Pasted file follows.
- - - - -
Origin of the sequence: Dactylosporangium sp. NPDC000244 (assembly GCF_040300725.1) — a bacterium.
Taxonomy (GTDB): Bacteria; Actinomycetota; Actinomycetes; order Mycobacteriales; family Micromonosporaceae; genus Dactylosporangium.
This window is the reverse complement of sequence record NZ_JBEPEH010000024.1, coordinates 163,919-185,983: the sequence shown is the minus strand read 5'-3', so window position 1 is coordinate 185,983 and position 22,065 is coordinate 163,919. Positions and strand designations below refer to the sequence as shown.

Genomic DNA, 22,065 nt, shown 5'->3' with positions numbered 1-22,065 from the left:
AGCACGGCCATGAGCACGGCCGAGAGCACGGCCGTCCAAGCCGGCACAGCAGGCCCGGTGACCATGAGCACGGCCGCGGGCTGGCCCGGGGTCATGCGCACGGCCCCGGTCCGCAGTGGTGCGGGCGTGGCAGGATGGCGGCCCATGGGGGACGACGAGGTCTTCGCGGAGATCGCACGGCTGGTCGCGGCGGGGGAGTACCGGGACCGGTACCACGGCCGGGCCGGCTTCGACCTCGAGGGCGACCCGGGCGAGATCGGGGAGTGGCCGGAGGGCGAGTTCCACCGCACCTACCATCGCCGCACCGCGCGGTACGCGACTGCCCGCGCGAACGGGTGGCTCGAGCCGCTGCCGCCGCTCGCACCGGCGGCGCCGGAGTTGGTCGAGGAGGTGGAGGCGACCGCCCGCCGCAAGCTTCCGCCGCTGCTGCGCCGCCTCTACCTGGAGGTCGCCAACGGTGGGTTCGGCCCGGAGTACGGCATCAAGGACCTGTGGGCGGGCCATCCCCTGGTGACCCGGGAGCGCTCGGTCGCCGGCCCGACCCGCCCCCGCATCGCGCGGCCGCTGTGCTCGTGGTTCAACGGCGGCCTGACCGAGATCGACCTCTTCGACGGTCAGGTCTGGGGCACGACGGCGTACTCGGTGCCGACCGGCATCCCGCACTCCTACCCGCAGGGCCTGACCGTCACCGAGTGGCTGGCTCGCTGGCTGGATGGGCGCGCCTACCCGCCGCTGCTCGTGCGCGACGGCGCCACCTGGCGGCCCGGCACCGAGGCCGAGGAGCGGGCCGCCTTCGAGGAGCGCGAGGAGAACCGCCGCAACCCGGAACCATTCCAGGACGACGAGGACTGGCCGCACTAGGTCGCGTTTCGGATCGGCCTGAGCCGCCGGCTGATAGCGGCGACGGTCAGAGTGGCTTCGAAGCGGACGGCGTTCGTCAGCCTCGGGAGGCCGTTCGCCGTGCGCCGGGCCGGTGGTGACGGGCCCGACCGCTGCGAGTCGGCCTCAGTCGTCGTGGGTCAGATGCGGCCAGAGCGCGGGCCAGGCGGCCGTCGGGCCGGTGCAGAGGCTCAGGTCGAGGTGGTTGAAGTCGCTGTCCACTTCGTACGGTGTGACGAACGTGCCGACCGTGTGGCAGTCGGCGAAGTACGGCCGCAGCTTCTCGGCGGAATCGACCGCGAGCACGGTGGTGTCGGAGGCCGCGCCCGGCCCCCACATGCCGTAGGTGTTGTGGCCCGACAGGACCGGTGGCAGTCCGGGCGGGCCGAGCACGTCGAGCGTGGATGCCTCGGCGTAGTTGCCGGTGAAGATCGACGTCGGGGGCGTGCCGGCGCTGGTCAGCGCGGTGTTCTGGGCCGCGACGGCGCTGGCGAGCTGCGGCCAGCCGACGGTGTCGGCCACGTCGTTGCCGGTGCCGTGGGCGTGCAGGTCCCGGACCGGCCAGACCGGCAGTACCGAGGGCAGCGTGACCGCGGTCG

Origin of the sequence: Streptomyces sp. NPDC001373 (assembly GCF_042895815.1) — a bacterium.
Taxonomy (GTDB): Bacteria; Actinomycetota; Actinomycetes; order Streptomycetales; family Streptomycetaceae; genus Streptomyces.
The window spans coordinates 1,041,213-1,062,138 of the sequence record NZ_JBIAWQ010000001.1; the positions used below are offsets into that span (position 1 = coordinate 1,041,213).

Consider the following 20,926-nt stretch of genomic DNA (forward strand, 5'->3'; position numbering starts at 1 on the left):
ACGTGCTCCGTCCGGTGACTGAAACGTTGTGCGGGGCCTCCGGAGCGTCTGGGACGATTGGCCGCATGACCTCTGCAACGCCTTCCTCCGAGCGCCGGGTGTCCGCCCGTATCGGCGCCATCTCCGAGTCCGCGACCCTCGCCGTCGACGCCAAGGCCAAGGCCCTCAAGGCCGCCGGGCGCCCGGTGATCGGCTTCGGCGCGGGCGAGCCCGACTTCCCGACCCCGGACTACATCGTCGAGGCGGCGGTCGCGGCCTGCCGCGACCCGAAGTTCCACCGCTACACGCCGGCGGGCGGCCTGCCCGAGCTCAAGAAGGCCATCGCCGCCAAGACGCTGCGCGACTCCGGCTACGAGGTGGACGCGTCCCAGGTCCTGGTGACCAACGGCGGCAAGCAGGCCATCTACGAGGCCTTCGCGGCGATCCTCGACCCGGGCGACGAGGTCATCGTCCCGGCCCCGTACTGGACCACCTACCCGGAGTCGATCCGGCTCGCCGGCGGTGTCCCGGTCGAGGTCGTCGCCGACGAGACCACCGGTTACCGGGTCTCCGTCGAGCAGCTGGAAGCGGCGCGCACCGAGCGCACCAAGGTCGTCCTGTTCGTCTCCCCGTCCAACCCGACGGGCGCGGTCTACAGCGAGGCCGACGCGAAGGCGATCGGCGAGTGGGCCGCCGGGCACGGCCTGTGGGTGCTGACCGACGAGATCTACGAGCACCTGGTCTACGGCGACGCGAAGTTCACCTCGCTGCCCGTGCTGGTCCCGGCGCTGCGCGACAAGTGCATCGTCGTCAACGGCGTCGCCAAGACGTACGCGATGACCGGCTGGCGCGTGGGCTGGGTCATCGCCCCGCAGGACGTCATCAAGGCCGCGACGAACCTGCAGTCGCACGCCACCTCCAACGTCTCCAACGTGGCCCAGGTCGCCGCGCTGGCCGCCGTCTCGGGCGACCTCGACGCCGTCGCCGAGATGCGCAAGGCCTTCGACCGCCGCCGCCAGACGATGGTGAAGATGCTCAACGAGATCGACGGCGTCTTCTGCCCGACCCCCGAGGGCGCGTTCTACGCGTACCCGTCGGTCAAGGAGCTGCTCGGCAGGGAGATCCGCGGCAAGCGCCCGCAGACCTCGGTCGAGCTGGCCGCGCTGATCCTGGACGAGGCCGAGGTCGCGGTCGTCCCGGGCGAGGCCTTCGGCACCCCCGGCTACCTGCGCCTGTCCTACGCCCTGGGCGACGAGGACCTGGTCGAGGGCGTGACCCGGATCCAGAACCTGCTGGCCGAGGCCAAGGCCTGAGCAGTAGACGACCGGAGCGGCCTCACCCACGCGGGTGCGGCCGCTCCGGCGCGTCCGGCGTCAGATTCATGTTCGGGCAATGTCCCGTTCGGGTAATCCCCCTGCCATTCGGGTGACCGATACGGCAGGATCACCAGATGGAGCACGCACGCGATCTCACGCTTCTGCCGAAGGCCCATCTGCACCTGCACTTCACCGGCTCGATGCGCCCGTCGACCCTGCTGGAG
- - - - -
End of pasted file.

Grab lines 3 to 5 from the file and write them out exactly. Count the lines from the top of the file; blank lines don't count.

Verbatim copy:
This window is the reverse complement of sequence record NZ_JBEPEH010000024.1, coordinates 163,919-185,983: the sequence shown is the minus strand read 5'-3', so window position 1 is coordinate 185,983 and position 22,065 is coordinate 163,919. Positions and strand designations below refer to the sequence as shown.

Genomic DNA, 22,065 nt, shown 5'->3' with positions numbered 1-22,065 from the left:
AGCACGGCCATGAGCACGGCCGAGAGCACGGCCGTCCAAGCCGGCACAGCAGGCCCGGTGACCATGAGCACGGCCGCGGGCTGGCCCGGGGTCATGCGCACGGCCCCGGTCCGCAGTGGTGCGGGCGTGGCAGGATGGCGGCCCATGGGGGACGACGAGGTCTTCGCGGAGATCGCACGGCTGGTCGCGGCGGGGGAGTACCGGGACCGGTACCACGGCCGGGCCGGCTTCGACCTCGAGGGCGACCCGGGCGAGATCGGGGAGTGGCCGGAGGGCGAGTTCCACCGCACCTACCATCGCCGCACCGCGCGGTACGCGACTGCCCGCGCGAACGGGTGGCTCGAGCCGCTGCCGCCGCTCGCACCGGCGGCGCCGGAGTTGGTCGAGGAGGTGGAGGCGACCGCCCGCCGCAAGCTTCCGCCGCTGCTGCGCCGCCTCTACCTGGAGGTCGCCAACGGTGGGTTCGGCCCGGAGTACGGCATCAAGGACCTGTGGGCGGGCCATCCCCTGGTGACCCGGGAGCGCTCGGTCGCCGGCCCGACCCGCCCCCGCATCGCGCGGCCGCTGTGCTCGTGGTTCAACGGCGGCCTGACCGAGATCGACCTCTTCGACGGTCAGGTCTGGGGCACGACGGCGTACTCGGTGCCGACCGGCATCCCGCACTCCTACCCGCAGGGCCTGACCGTCACCGAGTGGCTGGCTCGCTGGCTGGATGGGCGCGCCTACCCGCCGCTGCTCGTGCGCGACGGCGCCACCTGGCGGCCCGGCACCGAGGCCGAGGAGCGGGCCGCCTTCGAGGAGCGCGAGGAGAACCGCCGCAACCCGGAACCATTCCAGGACGACGAGGACTGGCCGCACTAGGTCGCGTTTCGGATCGGCCTGAGCCGCCGGCTGATAGCGGCGACGGTCAGAGTGGCTTCGAAGCGGACGGCGTTCGTCAGCCTCGGGAGGCCGTTCGCCGTGCGCCGGGCCGGTGGTGACGGGCCCGACCGCTGCGAGTCGGCCTCAGTCGTCGTGGGTCAGATGCGGCCAGAGCGCGGGCCAGGCGGCCGTCGGGCCGGTGCAGAGGCTCAGGTCGAGGTGGTTGAAGTCGCTGTCCACTTCGTACGGTGTGACGAACGTGCCGACCGTGTGGCAGTCGGCGAAGTACGGCCGCAGCTTCTCGGCGGAATCGACCGCGAGCACGGTGGTGTCGGAGGCCGCGCCCGGCCCCCACATGCCGTAGGTGTTGTGGCCCGACAGGACCGGTGGCAGTCCGGGCGGGCCGAGCACGTCGAGCGTGGATGCCTCGGCGTAGTTGCCGGTGAAGATCGACGTCGGGGGCGTGCCGGCGCTGGTCAGCGCGGTGTTCTGGGCCGCGACGGCGCTGGCGAGCTGCGGCCAGCCGACGGTGTCGGCCACGTCGTTGCCGGTGCCGTGGGCGTGCAGGTCCCGGACCGGCCAGACCGGCAGTACCGAGGGCAGCGTGACCGCGGTCG